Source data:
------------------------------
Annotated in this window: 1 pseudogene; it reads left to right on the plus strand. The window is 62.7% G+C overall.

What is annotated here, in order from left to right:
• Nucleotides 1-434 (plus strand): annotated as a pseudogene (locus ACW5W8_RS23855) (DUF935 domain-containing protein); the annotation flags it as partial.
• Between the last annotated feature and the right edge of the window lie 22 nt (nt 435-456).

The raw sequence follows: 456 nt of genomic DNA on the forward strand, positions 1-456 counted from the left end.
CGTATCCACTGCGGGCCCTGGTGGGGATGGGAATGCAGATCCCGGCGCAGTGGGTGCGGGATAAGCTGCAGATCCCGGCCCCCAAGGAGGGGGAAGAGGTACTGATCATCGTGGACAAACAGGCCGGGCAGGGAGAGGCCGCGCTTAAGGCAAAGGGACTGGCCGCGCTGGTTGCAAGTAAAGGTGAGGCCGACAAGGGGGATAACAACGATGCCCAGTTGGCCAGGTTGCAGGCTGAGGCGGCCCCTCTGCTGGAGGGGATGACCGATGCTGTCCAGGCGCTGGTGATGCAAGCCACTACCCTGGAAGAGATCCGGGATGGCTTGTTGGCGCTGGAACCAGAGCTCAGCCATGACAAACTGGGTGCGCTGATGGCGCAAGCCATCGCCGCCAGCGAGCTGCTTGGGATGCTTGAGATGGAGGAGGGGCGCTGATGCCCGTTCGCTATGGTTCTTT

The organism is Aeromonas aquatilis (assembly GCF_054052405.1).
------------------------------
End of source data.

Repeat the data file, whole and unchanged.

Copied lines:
Annotated in this window: 1 pseudogene; it reads left to right on the plus strand. The window is 62.7% G+C overall.

What is annotated here, in order from left to right:
• Nucleotides 1-434 (plus strand): annotated as a pseudogene (locus ACW5W8_RS23855) (DUF935 domain-containing protein); the annotation flags it as partial.
• Between the last annotated feature and the right edge of the window lie 22 nt (nt 435-456).

The raw sequence follows: 456 nt of genomic DNA on the forward strand, positions 1-456 counted from the left end.
CGTATCCACTGCGGGCCCTGGTGGGGATGGGAATGCAGATCCCGGCGCAGTGGGTGCGGGATAAGCTGCAGATCCCGGCCCCCAAGGAGGGGGAAGAGGTACTGATCATCGTGGACAAACAGGCCGGGCAGGGAGAGGCCGCGCTTAAGGCAAAGGGACTGGCCGCGCTGGTTGCAAGTAAAGGTGAGGCCGACAAGGGGGATAACAACGATGCCCAGTTGGCCAGGTTGCAGGCTGAGGCGGCCCCTCTGCTGGAGGGGATGACCGATGCTGTCCAGGCGCTGGTGATGCAAGCCACTACCCTGGAAGAGATCCGGGATGGCTTGTTGGCGCTGGAACCAGAGCTCAGCCATGACAAACTGGGTGCGCTGATGGCGCAAGCCATCGCCGCCAGCGAGCTGCTTGGGATGCTTGAGATGGAGGAGGGGCGCTGATGCCCGTTCGCTATGGTTCTTT

The organism is Aeromonas aquatilis (assembly GCF_054052405.1).